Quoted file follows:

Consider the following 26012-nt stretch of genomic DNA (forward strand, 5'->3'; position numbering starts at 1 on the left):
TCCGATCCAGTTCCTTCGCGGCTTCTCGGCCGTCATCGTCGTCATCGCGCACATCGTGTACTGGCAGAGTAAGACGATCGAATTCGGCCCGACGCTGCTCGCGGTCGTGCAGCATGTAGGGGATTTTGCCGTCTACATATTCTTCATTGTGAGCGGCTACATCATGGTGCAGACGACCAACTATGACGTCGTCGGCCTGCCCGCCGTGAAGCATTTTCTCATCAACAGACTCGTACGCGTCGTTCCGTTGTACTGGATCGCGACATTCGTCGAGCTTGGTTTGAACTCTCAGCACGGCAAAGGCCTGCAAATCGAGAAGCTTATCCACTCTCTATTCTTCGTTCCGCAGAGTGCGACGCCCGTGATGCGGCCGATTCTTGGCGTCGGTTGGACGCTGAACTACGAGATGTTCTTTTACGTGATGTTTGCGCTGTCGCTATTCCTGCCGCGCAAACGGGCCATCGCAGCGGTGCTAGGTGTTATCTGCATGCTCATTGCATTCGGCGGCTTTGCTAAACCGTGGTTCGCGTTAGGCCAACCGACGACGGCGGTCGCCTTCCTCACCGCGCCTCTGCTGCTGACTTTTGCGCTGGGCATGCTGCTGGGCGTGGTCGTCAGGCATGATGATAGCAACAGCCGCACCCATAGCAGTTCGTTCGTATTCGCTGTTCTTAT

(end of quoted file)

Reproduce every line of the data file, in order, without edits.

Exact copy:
Consider the following 26012-nt stretch of genomic DNA (forward strand, 5'->3'; position numbering starts at 1 on the left):
TCCGATCCAGTTCCTTCGCGGCTTCTCGGCCGTCATCGTCGTCATCGCGCACATCGTGTACTGGCAGAGTAAGACGATCGAATTCGGCCCGACGCTGCTCGCGGTCGTGCAGCATGTAGGGGATTTTGCCGTCTACATATTCTTCATTGTGAGCGGCTACATCATGGTGCAGACGACCAACTATGACGTCGTCGGCCTGCCCGCCGTGAAGCATTTTCTCATCAACAGACTCGTACGCGTCGTTCCGTTGTACTGGATCGCGACATTCGTCGAGCTTGGTTTGAACTCTCAGCACGGCAAAGGCCTGCAAATCGAGAAGCTTATCCACTCTCTATTCTTCGTTCCGCAGAGTGCGACGCCCGTGATGCGGCCGATTCTTGGCGTCGGTTGGACGCTGAACTACGAGATGTTCTTTTACGTGATGTTTGCGCTGTCGCTATTCCTGCCGCGCAAACGGGCCATCGCAGCGGTGCTAGGTGTTATCTGCATGCTCATTGCATTCGGCGGCTTTGCTAAACCGTGGTTCGCGTTAGGCCAACCGACGACGGCGGTCGCCTTCCTCACCGCGCCTCTGCTGCTGACTTTTGCGCTGGGCATGCTGCTGGGCGTGGTCGTCAGGCATGATGATAGCAACAGCCGCACCCATAGCAGTTCGTTCGTATTCGCTGTTCTTAT